The only question would be the cockerals. If they're all together, you can't really keep the cockerals out of the layer feed. I've never noticed any ill effects, but we've not kept any roos long-term.
     
    Last edited: Oct 8, 2009
  5. ERnoleGuy

    ERnoleGuy Chillin' With My Peeps

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    Saint Petersburg, FL
    I foresee having to get rid of a few roos as soon as they start crowing. Now, if they happen to be the exception to the rule and are quiet & docile then they may stay. LOL. Here's to hoping right?!?! Anyone have any input on the ill effects of feeding layer pellets to cockerels/cocks?
     
  6. ella

    ella Chillin' With My Peeps

    The problem with feeding layer feed to any non laying chicken is they don't use the extra calcium so their body must get rid of it. When they are chicks and growing SO fast it can cause serious damage to their bodies as they try to filter it out.

    Once they pass that stage of explosive growth they still need to get rid of it, but it isn't so hard on them. That's why non-layers and roosters can eat lay food without serious problems.

    So the key is to wait until they're done growing before switching to layer feed, otherwise you can have serious health issues.

    What you are feeding right now sound ideal. I know several people who only feed a general flock feed and leave out oyster shell for the layers.

    I mix 50/50 Layer and Game bird feed because I have so many roosters and older hens.
     
  7. ERnoleGuy

    ERnoleGuy Chillin' With My Peeps

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    Jul 17, 2009
    Saint Petersburg, FL
    Quote:Thank you for this valuable information. I think I am going to buy a bag of Start & Grow AND a bag of Flock Raiser this trip to the feed store, and mix it half & half. This way I can have a slow transition from crumble to pellets, I can avoid the extra calcium on the young'ins going through puberty, and then by the time this batch of food is all gone they will all be old enough to switch to purely layer feed. Does this sound like a good idea?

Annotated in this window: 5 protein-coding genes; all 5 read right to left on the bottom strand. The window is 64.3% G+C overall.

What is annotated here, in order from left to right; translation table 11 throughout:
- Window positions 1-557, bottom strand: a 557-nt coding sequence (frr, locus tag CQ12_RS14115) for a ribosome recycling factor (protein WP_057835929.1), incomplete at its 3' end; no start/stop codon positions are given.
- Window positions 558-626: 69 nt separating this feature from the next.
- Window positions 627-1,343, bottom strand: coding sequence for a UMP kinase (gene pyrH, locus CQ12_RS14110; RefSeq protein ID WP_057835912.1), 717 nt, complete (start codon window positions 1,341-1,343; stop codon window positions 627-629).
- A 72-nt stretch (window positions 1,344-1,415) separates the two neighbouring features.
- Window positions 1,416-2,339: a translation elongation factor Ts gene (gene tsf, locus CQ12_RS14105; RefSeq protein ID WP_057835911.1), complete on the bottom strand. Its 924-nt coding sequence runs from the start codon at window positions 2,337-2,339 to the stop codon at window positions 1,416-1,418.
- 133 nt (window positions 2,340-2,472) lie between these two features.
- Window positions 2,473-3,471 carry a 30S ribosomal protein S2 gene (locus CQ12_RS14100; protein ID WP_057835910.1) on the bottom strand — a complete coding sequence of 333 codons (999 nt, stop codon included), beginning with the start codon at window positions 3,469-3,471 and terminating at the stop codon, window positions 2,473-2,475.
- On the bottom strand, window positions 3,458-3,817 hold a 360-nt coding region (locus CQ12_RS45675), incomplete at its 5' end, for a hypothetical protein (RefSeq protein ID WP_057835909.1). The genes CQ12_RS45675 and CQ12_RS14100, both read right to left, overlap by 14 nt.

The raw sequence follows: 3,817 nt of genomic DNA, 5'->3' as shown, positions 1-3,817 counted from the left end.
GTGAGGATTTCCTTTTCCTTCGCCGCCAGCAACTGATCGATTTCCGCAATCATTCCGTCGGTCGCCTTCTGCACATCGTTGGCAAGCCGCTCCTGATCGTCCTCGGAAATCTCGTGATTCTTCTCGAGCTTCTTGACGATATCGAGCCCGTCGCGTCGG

I have done so many searches and read so many postings you'd think I'd have this all figured out by now thanks to BYC, and perhaps I am being overly concerned (new chicken parent syndrome, lol), but after all they are just chickens. C-H-I-C-K-E-N-S. I think all my years working in the medical field, double checking my drugs & dosages before administering them to patients, making sure not to make any mistakes, has made me a little OCD about perfecting their feed. [​IMG]

    So, I'll buy a bag of Start & Grow and a bag of Flock Raiser and mix them. Unless someone says otherwise. I'm going to the feed store tomorrow afternoon, so speak up of forever hold your peace. hehe [​IMG]
     
  8. StupidBird

    StupidBird Chillin' With My Peeps

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    Apr 8, 2009
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    I asked for layer pellets at the local place; when I got home the label read 15% - is that too low protein? Five hens 8-9 months old, laying fine...some free range
     
  9. wombat

    wombat Chillin' With My Peeps

    Jun 23, 2009
    The Purina Layena we use is 16%, so that's close.